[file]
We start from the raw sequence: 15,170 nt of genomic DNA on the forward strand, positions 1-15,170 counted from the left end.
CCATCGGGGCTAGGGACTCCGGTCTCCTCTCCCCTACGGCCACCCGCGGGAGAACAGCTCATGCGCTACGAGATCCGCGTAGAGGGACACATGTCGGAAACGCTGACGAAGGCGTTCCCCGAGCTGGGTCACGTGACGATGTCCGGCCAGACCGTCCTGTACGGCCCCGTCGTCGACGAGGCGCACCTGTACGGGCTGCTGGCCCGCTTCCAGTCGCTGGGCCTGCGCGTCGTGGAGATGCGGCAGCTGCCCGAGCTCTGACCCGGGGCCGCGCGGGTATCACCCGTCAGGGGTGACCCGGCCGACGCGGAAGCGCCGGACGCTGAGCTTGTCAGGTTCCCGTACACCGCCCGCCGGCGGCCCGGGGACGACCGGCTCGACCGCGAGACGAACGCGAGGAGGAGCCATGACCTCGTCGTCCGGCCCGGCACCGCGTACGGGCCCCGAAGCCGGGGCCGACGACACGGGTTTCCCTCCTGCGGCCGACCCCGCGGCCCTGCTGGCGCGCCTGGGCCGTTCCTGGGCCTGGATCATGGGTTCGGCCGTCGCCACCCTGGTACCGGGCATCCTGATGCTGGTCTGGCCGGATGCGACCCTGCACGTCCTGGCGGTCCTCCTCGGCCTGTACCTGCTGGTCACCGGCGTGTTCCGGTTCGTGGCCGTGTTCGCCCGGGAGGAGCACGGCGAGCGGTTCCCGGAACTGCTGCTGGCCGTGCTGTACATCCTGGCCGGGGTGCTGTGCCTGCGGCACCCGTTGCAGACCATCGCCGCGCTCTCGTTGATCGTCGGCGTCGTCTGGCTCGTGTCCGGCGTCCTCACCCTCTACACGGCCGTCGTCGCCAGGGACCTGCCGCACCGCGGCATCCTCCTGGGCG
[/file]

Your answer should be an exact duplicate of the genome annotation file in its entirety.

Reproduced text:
We start from the raw sequence: 15,170 nt of genomic DNA on the forward strand, positions 1-15,170 counted from the left end.
CCATCGGGGCTAGGGACTCCGGTCTCCTCTCCCCTACGGCCACCCGCGGGAGAACAGCTCATGCGCTACGAGATCCGCGTAGAGGGACACATGTCGGAAACGCTGACGAAGGCGTTCCCCGAGCTGGGTCACGTGACGATGTCCGGCCAGACCGTCCTGTACGGCCCCGTCGTCGACGAGGCGCACCTGTACGGGCTGCTGGCCCGCTTCCAGTCGCTGGGCCTGCGCGTCGTGGAGATGCGGCAGCTGCCCGAGCTCTGACCCGGGGCCGCGCGGGTATCACCCGTCAGGGGTGACCCGGCCGACGCGGAAGCGCCGGACGCTGAGCTTGTCAGGTTCCCGTACACCGCCCGCCGGCGGCCCGGGGACGACCGGCTCGACCGCGAGACGAACGCGAGGAGGAGCCATGACCTCGTCGTCCGGCCCGGCACCGCGTACGGGCCCCGAAGCCGGGGCCGACGACACGGGTTTCCCTCCTGCGGCCGACCCCGCGGCCCTGCTGGCGCGCCTGGGCCGTTCCTGGGCCTGGATCATGGGTTCGGCCGTCGCCACCCTGGTACCGGGCATCCTGATGCTGGTCTGGCCGGATGCGACCCTGCACGTCCTGGCGGTCCTCCTCGGCCTGTACCTGCTGGTCACCGGCGTGTTCCGGTTCGTGGCCGTGTTCGCCCGGGAGGAGCACGGCGAGCGGTTCCCGGAACTGCTGCTGGCCGTGCTGTACATCCTGGCCGGGGTGCTGTGCCTGCGGCACCCGTTGCAGACCATCGCCGCGCTCTCGTTGATCGTCGGCGTCGTCTGGCTCGTGTCCGGCGTCCTCACCCTCTACACGGCCGTCGTCGCCAGGGACCTGCCGCACCGCGGCATCCTCCTGGGCG